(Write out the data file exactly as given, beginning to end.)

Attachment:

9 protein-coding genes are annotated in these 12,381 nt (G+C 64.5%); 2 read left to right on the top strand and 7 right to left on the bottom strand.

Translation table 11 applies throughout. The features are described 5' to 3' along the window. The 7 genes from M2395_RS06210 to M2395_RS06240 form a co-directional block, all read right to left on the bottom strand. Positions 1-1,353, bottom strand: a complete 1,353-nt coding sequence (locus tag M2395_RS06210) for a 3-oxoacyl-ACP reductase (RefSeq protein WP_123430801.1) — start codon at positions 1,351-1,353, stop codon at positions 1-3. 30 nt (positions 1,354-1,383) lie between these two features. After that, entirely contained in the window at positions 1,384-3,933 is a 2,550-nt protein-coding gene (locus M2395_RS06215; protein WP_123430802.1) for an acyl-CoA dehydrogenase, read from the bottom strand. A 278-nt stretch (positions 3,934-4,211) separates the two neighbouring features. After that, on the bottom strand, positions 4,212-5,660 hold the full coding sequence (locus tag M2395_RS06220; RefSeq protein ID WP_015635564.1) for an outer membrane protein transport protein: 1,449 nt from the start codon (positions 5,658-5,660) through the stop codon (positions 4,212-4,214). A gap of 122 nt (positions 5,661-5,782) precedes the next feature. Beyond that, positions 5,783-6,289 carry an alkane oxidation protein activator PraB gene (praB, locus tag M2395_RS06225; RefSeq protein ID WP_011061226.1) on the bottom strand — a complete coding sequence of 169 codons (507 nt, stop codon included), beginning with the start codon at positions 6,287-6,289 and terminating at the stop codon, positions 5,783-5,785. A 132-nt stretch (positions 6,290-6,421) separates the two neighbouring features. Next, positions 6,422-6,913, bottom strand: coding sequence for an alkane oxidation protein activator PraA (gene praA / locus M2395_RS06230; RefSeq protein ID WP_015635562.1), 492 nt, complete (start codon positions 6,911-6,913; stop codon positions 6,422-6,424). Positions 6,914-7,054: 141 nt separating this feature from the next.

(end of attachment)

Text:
9 protein-coding genes are annotated in these 12,381 nt (G+C 64.5%); 2 read left to right on the top strand and 7 right to left on the bottom strand.

Translation table 11 applies throughout. The features are described 5' to 3' along the window. The 7 genes from M2395_RS06210 to M2395_RS06240 form a co-directional block, all read right to left on the bottom strand. Positions 1-1,353, bottom strand: a complete 1,353-nt coding sequence (locus tag M2395_RS06210) for a 3-oxoacyl-ACP reductase (RefSeq protein WP_123430801.1) — start codon at positions 1,351-1,353, stop codon at positions 1-3. 30 nt (positions 1,354-1,383) lie between these two features. After that, entirely contained in the window at positions 1,384-3,933 is a 2,550-nt protein-coding gene (locus M2395_RS06215; protein WP_123430802.1) for an acyl-CoA dehydrogenase, read from the bottom strand. A 278-nt stretch (positions 3,934-4,211) separates the two neighbouring features. After that, on the bottom strand, positions 4,212-5,660 hold the full coding sequence (locus tag M2395_RS06220; RefSeq protein ID WP_015635564.1) for an outer membrane protein transport protein: 1,449 nt from the start codon (positions 5,658-5,660) through the stop codon (positions 4,212-4,214). A gap of 122 nt (positions 5,661-5,782) precedes the next feature. Beyond that, positions 5,783-6,289 carry an alkane oxidation protein activator PraB gene (praB, locus tag M2395_RS06225; RefSeq protein ID WP_011061226.1) on the bottom strand — a complete coding sequence of 169 codons (507 nt, stop codon included), beginning with the start codon at positions 6,287-6,289 and terminating at the stop codon, positions 5,783-5,785. A 132-nt stretch (positions 6,290-6,421) separates the two neighbouring features. Next, positions 6,422-6,913, bottom strand: coding sequence for an alkane oxidation protein activator PraA (gene praA / locus M2395_RS06230; RefSeq protein ID WP_015635562.1), 492 nt, complete (start codon positions 6,911-6,913; stop codon positions 6,422-6,424). Positions 6,914-7,054: 141 nt separating this feature from the next.